Our results reveal that the sensitivity and specificity of presepsin were 0.83 and 0.81, respectively, with a relatively high rate of missed diagnosis (17%) and misdiagnosis (19%). Likelihood ratios are indices that take into account the interaction between sensitivity and specificity in their calculation, and a PLR of 10 and NLR of 0.1 are considered to be convincing evidence to rule in or rule out a diagnosis, respectively.27 In this study, the overall PLR was 4.43, suggesting that the likelihood of a positive presepsin assay result was about fourfold higher in sepsis patients than in patients without sepsis. The pooled NLR was 0.21, suggesting the subjects remains may be sepsis patients even the results of presepsin was negative. The DOR combines the strengths of sensitivity and specificity and has the advantage of accuracy as a single indicator, with higher values indicating higher accuracy. In this meta-analysis, the mean DOR was 21.56, indicating a relatively high level of overall accuracy. The SROC curve was also used to summarize the overall diagnostic performance of the included studies, and the AUC was 0.89, indicating good diagnostic performance.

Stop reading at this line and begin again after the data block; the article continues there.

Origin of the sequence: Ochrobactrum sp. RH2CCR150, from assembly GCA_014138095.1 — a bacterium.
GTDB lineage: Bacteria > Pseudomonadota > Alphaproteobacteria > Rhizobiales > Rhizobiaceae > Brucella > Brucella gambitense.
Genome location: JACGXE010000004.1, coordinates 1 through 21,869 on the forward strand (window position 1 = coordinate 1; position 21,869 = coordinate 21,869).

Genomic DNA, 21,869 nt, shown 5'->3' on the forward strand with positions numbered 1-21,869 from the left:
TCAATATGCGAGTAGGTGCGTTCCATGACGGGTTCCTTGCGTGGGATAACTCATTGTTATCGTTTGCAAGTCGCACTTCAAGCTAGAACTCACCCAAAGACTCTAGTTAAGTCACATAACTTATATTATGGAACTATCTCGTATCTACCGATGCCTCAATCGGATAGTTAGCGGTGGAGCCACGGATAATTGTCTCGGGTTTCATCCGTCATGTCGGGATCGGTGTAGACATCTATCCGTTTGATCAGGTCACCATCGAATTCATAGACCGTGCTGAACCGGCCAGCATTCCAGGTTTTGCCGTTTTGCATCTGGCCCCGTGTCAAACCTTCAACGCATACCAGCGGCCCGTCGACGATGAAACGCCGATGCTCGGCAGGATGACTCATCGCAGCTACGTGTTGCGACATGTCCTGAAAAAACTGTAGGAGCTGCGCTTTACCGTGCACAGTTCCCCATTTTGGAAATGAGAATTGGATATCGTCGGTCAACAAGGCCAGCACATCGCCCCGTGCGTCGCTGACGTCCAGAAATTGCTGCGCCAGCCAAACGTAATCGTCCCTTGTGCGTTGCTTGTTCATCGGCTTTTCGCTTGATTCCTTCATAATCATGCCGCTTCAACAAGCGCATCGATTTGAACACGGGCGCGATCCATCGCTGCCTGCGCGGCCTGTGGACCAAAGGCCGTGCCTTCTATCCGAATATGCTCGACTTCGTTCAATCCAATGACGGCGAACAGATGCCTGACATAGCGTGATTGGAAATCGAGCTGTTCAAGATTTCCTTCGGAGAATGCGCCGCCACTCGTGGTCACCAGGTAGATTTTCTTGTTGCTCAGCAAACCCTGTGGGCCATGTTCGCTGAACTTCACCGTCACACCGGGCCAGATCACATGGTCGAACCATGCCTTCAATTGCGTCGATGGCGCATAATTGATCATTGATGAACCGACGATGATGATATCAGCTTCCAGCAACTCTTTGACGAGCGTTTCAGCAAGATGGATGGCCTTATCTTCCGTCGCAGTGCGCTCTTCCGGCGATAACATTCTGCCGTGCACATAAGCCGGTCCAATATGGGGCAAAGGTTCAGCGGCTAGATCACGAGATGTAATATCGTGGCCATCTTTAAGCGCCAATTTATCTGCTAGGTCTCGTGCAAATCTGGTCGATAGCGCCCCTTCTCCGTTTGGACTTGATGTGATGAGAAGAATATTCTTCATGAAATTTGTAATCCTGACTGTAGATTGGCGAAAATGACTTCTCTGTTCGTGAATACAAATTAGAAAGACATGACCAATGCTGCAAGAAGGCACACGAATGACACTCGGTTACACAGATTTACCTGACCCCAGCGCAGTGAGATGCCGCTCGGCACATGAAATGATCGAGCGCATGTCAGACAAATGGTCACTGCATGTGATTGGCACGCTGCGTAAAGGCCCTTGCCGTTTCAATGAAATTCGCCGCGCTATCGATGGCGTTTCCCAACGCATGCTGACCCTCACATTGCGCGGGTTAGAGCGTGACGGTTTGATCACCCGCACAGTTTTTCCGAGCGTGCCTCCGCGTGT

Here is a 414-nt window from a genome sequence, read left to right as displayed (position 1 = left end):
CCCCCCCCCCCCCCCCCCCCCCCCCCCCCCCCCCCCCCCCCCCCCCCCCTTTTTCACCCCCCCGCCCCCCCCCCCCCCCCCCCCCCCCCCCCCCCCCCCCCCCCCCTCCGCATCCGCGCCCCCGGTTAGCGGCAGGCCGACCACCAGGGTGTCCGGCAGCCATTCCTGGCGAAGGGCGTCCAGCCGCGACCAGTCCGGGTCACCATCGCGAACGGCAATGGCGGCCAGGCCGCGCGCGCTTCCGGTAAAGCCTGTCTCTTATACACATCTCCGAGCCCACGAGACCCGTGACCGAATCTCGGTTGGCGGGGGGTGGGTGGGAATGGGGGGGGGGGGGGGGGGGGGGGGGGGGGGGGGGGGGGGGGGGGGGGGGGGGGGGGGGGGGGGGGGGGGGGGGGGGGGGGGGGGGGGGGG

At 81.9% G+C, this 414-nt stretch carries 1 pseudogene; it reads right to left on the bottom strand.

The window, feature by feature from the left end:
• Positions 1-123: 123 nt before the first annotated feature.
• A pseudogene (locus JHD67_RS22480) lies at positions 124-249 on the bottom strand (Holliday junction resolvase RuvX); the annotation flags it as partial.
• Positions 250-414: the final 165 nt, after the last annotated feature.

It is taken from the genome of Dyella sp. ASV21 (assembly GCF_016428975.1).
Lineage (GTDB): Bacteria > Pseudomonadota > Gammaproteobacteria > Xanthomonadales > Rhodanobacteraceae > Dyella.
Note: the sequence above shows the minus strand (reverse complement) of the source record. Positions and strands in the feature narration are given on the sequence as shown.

Although presepsin has an important role in diagnosing sepsis, we suggest that measurement of presepsin be combined with other traditional markers, such as procalcitonin, C-reactive protein, and white blood cells. From a recent published meta-analysis, the sensitivity and specificity of procalcitonin in diagnosing sepsis were 0.77 and 0.79, respectively;28 however, procalcitonin is still a valuable diagnostic marker for sepsis in clinical practice.29 Further, sepsis patients may benefit from procalcitonin-guided therapy with a shorter duration of antibiotic treatment when compared with standard care.30 In this study, we also noticed a relatively high rate of missed diagnosis and misdiagnosis using presepsin, so this indicator may not be reliable enough on its own but should instead be used in conjunction with more conventional tests, such as procalcitonin, rather than replace procalcitonin. Thus, it would be better to set up a diagnostic model or a decision tree when using these markers.31,32 With improvements in presepsin assay methods, presepsin may become a point-of-care tool for bedside diagnosis of sepsis in the future.